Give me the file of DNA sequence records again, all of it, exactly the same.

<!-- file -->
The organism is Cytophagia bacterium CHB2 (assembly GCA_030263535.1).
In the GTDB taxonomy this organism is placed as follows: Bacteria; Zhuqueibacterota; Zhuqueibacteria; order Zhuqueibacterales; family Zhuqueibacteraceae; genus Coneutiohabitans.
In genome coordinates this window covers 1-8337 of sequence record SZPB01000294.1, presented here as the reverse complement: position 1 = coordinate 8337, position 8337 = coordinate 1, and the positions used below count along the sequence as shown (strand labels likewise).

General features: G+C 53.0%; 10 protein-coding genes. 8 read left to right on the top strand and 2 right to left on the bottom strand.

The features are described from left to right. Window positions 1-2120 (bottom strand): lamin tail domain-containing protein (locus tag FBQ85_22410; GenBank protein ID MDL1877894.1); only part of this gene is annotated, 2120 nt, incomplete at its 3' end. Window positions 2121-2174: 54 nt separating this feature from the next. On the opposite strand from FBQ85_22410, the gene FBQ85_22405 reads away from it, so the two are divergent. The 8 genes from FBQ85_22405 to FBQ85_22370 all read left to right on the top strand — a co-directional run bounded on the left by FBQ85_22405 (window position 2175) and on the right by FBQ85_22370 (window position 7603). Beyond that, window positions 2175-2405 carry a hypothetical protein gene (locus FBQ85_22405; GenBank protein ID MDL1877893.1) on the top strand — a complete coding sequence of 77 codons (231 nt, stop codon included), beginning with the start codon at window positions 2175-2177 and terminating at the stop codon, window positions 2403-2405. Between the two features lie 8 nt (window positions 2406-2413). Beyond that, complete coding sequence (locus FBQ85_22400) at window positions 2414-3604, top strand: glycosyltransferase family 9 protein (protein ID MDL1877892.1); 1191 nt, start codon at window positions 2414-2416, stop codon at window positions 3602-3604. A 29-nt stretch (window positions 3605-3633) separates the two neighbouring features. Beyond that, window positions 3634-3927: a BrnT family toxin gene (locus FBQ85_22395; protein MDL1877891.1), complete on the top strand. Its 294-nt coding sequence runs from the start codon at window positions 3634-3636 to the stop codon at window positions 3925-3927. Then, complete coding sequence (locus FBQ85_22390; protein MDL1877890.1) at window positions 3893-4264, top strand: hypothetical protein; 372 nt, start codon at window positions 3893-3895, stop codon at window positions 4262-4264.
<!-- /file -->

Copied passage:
The organism is Cytophagia bacterium CHB2 (assembly GCA_030263535.1).
In the GTDB taxonomy this organism is placed as follows: Bacteria; Zhuqueibacterota; Zhuqueibacteria; order Zhuqueibacterales; family Zhuqueibacteraceae; genus Coneutiohabitans.
In genome coordinates this window covers 1-8337 of sequence record SZPB01000294.1, presented here as the reverse complement: position 1 = coordinate 8337, position 8337 = coordinate 1, and the positions used below count along the sequence as shown (strand labels likewise).

General features: G+C 53.0%; 10 protein-coding genes. 8 read left to right on the top strand and 2 right to left on the bottom strand.

The features are described from left to right. Window positions 1-2120 (bottom strand): lamin tail domain-containing protein (locus tag FBQ85_22410; GenBank protein ID MDL1877894.1); only part of this gene is annotated, 2120 nt, incomplete at its 3' end. Window positions 2121-2174: 54 nt separating this feature from the next. On the opposite strand from FBQ85_22410, the gene FBQ85_22405 reads away from it, so the two are divergent. The 8 genes from FBQ85_22405 to FBQ85_22370 all read left to right on the top strand — a co-directional run bounded on the left by FBQ85_22405 (window position 2175) and on the right by FBQ85_22370 (window position 7603). Beyond that, window positions 2175-2405 carry a hypothetical protein gene (locus FBQ85_22405; GenBank protein ID MDL1877893.1) on the top strand — a complete coding sequence of 77 codons (231 nt, stop codon included), beginning with the start codon at window positions 2175-2177 and terminating at the stop codon, window positions 2403-2405. Between the two features lie 8 nt (window positions 2406-2413). Beyond that, complete coding sequence (locus FBQ85_22400) at window positions 2414-3604, top strand: glycosyltransferase family 9 protein (protein ID MDL1877892.1); 1191 nt, start codon at window positions 2414-2416, stop codon at window positions 3602-3604. A 29-nt stretch (window positions 3605-3633) separates the two neighbouring features. Beyond that, window positions 3634-3927: a BrnT family toxin gene (locus FBQ85_22395; protein MDL1877891.1), complete on the top strand. Its 294-nt coding sequence runs from the start codon at window positions 3634-3636 to the stop codon at window positions 3925-3927. Then, complete coding sequence (locus FBQ85_22390; protein MDL1877890.1) at window positions 3893-4264, top strand: hypothetical protein; 372 nt, start codon at window positions 3893-3895, stop codon at window positions 4262-4264.